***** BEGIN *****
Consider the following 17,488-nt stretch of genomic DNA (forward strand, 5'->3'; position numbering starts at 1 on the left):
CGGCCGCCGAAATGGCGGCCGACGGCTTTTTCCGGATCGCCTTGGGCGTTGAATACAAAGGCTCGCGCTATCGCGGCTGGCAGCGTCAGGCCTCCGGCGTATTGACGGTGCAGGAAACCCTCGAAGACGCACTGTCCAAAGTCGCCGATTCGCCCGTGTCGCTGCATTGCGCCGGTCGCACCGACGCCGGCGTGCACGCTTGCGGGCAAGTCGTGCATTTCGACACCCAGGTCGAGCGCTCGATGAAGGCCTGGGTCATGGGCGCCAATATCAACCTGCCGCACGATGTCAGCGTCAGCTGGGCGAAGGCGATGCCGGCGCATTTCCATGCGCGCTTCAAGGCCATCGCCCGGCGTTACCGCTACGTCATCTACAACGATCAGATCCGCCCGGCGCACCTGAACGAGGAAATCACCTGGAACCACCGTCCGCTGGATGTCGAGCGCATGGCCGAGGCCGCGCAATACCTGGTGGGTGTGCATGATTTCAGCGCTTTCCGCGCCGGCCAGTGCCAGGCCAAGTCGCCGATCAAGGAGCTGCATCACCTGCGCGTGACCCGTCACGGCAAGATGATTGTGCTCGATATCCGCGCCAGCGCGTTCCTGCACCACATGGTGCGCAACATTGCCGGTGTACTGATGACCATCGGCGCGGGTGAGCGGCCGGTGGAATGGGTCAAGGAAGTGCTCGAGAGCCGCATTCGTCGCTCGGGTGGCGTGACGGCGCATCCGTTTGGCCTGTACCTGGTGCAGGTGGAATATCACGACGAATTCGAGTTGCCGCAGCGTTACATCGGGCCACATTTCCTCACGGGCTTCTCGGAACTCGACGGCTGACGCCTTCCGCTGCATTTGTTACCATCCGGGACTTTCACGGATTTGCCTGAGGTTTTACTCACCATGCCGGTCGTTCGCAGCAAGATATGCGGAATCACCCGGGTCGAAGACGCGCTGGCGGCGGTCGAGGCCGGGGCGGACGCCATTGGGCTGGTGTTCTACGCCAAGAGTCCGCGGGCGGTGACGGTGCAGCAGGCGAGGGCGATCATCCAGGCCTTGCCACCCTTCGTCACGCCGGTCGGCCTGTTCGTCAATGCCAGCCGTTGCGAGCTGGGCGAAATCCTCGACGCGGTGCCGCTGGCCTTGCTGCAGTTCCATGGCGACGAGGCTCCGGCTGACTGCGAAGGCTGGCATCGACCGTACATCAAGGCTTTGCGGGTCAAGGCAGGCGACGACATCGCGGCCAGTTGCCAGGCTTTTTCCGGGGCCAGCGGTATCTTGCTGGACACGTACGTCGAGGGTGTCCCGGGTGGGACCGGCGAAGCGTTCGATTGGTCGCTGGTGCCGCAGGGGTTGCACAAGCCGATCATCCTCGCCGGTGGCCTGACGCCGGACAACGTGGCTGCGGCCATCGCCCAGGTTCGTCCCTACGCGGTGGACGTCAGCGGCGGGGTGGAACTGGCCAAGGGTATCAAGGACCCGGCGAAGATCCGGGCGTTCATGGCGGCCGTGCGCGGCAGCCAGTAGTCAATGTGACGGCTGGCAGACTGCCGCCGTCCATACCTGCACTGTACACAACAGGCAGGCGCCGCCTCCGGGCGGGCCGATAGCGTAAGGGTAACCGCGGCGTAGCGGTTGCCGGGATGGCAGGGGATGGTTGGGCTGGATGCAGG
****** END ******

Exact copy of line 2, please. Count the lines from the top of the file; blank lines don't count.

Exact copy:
CGGCCGCCGAAATGGCGGCCGACGGCTTTTTCCGGATCGCCTTGGGCGTTGAATACAAAGGCTCGCGCTATCGCGGCTGGCAGCGTCAGGCCTCCGGCGTATTGACGGTGCAGGAAACCCTCGAAGACGCACTGTCCAAAGTCGCCGATTCGCCCGTGTCGCTGCATTGCGCCGGTCGCACCGACGCCGGCGTGCACGCTTGCGGGCAAGTCGTGCATTTCGACACCCAGGTCGAGCGCTCGATGAAGGCCTGGGTCATGGGCGCCAATATCAACCTGCCGCACGATGTCAGCGTCAGCTGGGCGAAGGCGATGCCGGCGCATTTCCATGCGCGCTTCAAGGCCATCGCCCGGCGTTACCGCTACGTCATCTACAACGATCAGATCCGCCCGGCGCACCTGAACGAGGAAATCACCTGGAACCACCGTCCGCTGGATGTCGAGCGCATGGCCGAGGCCGCGCAATACCTGGTGGGTGTGCATGATTTCAGCGCTTTCCGCGCCGGCCAGTGCCAGGCCAAGTCGCCGATCAAGGAGCTGCATCACCTGCGCGTGACCCGTCACGGCAAGATGATTGTGCTCGATATCCGCGCCAGCGCGTTCCTGCACCACATGGTGCGCAACATTGCCGGTGTACTGATGACCATCGGCGCGGGTGAGCGGCCGGTGGAATGGGTCAAGGAAGTGCTCGAGAGCCGCATTCGTCGCTCGGGTGGCGTGACGGCGCATCCGTTTGGCCTGTACCTGGTGCAGGTGGAATATCACGACGAATTCGAGTTGCCGCAGCGTTACATCGGGCCACATTTCCTCACGGGCTTCTCGGAACTCGACGGCTGACGCCTTCCGCTGCATTTGTTACCATCCGGGACTTTCACGGATTTGCCTGAGGTTTTACTCACCATGCCGGTCGTTCGCAGCAAGATATGCGGAATCACCCGGGTCGAAGACGCGCTGGCGGCGGTCGAGGCCGGGGCGGACGCCATTGGGCTGGTGTTCTACGCCAAGAGTCCGCGGGCGGTGACGGTGCAGCAGGCGAGGGCGATCATCCAGGCCTTGCCACCCTTCGTCACGCCGGTCGGCCTGTTCGTCAATGCCAGCCGTTGCGAGCTGGGCGAAATCCTCGACGCGGTGCCGCTGGCCTTGCTGCAGTTCCATGGCGACGAGGCTCCGGCTGACTGCGAAGGCTGGCATCGACCGTACATCAAGGCTTTGCGGGTCAAGGCAGGCGACGACATCGCGGCCAGTTGCCAGGCTTTTTCCGGGGCCAGCGGTATCTTGCTGGACACGTACGTCGAGGGTGTCCCGGGTGGGACCGGCGAAGCGTTCGATTGGTCGCTGGTGCCGCAGGGGTTGCACAAGCCGATCATCCTCGCCGGTGGCCTGACGCCGGACAACGTGGCTGCGGCCATCGCCCAGGTTCGTCCCTACGCGGTGGACGTCAGCGGCGGGGTGGAACTGGCCAAGGGTATCAAGGACCCGGCGAAGATCCGGGCGTTCATGGCGGCCGTGCGCGGCAGCCAGTAGTCAATGTGACGGCTGGCAGACTGCCGCCGTCCATACCTGCACTGTACACAACAGGCAGGCGCCGCCTCCGGGCGGGCCGATAGCGTAAGGGTAACCGCGGCGTAGCGGTTGCCGGGATGGCAGGGGATGGTTGGGCTGGATGCAGG